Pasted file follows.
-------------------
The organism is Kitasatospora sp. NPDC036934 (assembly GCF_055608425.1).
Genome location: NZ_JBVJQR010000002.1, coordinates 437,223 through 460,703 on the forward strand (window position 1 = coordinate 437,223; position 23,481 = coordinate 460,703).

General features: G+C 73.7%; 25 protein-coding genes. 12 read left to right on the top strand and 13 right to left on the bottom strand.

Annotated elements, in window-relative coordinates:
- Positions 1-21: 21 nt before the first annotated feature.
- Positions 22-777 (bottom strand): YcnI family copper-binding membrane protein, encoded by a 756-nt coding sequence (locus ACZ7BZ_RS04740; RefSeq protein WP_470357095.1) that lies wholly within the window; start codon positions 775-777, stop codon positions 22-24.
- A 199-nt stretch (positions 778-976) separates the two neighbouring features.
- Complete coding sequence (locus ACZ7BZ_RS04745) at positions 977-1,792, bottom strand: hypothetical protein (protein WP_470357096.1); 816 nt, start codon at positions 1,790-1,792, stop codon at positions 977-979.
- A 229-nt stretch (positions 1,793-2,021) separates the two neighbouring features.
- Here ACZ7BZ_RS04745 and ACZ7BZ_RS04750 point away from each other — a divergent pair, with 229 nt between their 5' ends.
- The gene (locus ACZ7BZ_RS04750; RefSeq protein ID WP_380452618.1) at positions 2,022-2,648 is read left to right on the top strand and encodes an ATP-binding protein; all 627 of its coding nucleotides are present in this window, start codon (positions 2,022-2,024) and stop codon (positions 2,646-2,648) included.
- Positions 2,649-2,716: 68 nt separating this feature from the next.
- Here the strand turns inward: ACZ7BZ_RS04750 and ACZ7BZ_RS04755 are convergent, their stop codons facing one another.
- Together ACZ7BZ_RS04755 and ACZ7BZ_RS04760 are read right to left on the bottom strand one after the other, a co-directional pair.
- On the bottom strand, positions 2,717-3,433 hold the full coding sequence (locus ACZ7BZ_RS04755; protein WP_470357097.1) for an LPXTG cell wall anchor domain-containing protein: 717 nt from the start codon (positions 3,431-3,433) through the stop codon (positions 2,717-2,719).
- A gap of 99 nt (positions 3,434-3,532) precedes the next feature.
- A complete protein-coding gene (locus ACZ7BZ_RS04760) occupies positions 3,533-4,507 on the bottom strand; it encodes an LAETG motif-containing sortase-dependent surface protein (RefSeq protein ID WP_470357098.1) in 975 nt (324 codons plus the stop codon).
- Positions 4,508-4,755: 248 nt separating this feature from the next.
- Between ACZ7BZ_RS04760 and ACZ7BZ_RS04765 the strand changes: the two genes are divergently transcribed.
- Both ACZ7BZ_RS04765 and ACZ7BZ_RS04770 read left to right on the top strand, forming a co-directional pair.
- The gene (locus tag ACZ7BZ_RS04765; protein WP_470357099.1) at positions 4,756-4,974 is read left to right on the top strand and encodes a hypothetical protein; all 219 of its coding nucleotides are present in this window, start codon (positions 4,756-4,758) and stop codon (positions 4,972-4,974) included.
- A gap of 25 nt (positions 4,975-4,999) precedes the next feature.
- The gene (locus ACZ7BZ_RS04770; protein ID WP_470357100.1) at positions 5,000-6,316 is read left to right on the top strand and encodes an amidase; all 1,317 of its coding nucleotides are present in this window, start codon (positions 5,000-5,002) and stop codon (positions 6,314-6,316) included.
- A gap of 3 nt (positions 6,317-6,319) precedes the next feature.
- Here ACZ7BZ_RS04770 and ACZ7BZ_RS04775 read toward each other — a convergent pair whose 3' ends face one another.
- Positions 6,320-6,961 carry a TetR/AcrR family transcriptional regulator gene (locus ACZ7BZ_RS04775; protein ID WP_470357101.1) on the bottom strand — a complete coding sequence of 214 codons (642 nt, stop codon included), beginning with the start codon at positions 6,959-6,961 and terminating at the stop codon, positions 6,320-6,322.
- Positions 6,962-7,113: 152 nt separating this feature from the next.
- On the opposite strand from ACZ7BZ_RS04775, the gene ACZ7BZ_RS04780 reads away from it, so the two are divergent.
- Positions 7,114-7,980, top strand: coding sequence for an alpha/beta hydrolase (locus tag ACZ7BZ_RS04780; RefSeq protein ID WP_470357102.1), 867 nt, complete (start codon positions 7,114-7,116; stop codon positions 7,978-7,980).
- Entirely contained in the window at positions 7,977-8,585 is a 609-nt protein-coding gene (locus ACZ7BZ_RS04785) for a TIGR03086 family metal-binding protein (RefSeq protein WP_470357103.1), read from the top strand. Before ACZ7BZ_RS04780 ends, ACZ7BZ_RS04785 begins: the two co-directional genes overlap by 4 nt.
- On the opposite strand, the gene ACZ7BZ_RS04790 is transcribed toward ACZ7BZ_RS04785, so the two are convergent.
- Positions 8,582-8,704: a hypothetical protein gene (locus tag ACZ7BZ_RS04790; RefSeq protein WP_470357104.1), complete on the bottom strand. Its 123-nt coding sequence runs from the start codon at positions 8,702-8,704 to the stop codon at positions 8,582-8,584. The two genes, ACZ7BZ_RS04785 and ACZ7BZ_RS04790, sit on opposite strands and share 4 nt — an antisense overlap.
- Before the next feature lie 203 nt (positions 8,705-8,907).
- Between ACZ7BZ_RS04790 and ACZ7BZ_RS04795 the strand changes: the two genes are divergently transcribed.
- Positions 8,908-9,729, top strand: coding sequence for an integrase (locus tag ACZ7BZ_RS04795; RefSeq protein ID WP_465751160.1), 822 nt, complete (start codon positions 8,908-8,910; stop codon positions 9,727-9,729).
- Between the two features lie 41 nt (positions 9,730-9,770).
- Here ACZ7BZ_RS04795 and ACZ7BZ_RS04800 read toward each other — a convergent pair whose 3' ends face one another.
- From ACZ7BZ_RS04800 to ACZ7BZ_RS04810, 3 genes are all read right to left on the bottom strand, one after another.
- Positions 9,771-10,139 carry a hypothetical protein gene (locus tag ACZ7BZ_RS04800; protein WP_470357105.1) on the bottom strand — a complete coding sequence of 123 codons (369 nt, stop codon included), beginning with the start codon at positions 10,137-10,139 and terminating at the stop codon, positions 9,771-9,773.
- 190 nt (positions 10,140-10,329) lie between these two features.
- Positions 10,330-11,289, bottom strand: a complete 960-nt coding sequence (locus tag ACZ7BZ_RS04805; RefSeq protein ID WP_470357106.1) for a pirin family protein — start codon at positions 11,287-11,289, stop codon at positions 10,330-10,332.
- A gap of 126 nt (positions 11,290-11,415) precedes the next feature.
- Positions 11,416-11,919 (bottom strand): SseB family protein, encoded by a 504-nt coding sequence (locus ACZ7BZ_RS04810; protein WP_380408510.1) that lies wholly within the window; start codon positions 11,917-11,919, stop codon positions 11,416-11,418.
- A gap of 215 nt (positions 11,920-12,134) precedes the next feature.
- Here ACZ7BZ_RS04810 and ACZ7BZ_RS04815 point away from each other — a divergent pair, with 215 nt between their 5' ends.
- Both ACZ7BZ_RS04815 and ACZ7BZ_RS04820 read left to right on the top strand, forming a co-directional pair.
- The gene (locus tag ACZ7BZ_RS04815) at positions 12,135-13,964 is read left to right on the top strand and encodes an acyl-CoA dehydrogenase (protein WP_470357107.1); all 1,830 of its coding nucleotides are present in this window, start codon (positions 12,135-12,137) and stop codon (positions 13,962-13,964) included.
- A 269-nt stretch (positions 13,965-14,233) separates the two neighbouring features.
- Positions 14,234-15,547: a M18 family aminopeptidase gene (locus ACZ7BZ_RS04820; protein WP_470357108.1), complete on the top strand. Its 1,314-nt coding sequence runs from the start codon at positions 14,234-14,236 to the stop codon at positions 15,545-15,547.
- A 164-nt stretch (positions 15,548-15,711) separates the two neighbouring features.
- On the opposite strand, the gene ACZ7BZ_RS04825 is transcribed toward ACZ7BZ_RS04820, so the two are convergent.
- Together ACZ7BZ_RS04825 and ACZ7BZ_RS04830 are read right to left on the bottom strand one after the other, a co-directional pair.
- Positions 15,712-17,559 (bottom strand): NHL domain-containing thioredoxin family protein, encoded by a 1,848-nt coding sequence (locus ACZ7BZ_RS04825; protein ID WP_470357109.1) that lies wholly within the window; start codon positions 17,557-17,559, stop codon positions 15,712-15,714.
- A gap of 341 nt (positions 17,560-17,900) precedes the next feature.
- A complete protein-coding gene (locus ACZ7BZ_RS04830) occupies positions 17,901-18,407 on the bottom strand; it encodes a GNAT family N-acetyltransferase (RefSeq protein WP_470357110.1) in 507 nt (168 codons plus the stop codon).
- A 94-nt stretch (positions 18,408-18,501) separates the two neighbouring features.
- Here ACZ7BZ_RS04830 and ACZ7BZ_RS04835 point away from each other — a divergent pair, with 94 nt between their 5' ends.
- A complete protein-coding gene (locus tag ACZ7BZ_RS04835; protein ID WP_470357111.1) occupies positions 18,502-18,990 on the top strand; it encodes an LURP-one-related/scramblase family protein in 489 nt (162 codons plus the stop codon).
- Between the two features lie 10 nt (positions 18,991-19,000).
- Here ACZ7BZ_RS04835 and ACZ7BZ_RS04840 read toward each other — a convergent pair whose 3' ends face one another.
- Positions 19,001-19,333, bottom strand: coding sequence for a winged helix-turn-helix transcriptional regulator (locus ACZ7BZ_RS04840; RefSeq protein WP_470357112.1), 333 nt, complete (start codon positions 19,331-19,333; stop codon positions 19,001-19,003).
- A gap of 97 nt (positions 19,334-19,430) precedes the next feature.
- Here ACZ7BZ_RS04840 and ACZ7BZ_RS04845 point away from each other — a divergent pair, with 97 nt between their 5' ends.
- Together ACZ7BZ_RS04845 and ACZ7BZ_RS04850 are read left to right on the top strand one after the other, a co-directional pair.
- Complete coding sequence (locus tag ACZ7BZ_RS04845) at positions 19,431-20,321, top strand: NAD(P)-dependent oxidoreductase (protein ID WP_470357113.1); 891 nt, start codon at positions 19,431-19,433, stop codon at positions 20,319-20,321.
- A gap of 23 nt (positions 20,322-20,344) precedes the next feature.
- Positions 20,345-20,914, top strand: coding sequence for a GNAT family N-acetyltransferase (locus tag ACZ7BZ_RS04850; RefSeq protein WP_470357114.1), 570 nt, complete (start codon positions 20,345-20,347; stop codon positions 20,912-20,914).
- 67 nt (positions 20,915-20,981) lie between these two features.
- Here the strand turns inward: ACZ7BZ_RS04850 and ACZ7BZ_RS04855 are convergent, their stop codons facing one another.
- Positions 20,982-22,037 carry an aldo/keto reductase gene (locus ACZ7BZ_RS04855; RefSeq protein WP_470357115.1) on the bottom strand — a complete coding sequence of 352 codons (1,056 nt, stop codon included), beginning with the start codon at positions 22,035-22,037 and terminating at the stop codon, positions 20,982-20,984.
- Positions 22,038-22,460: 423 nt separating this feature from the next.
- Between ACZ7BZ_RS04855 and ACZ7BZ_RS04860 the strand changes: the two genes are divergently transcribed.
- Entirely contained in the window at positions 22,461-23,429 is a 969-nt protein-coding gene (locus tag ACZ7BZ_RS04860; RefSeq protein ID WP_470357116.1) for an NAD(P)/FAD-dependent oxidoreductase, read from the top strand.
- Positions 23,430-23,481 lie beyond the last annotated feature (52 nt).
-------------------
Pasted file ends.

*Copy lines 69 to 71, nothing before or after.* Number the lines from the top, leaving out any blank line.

- Here the strand turns inward: ACZ7BZ_RS04850 and ACZ7BZ_RS04855 are convergent, their stop codons facing one another.
- Positions 20,982-22,037 carry an aldo/keto reductase gene (locus ACZ7BZ_RS04855; RefSeq protein WP_470357115.1) on the bottom strand — a complete coding sequence of 352 codons (1,056 nt, stop codon included), beginning with the start codon at positions 22,035-22,037 and terminating at the stop codon, positions 20,982-20,984.
- Positions 22,038-22,460: 423 nt separating this feature from the next.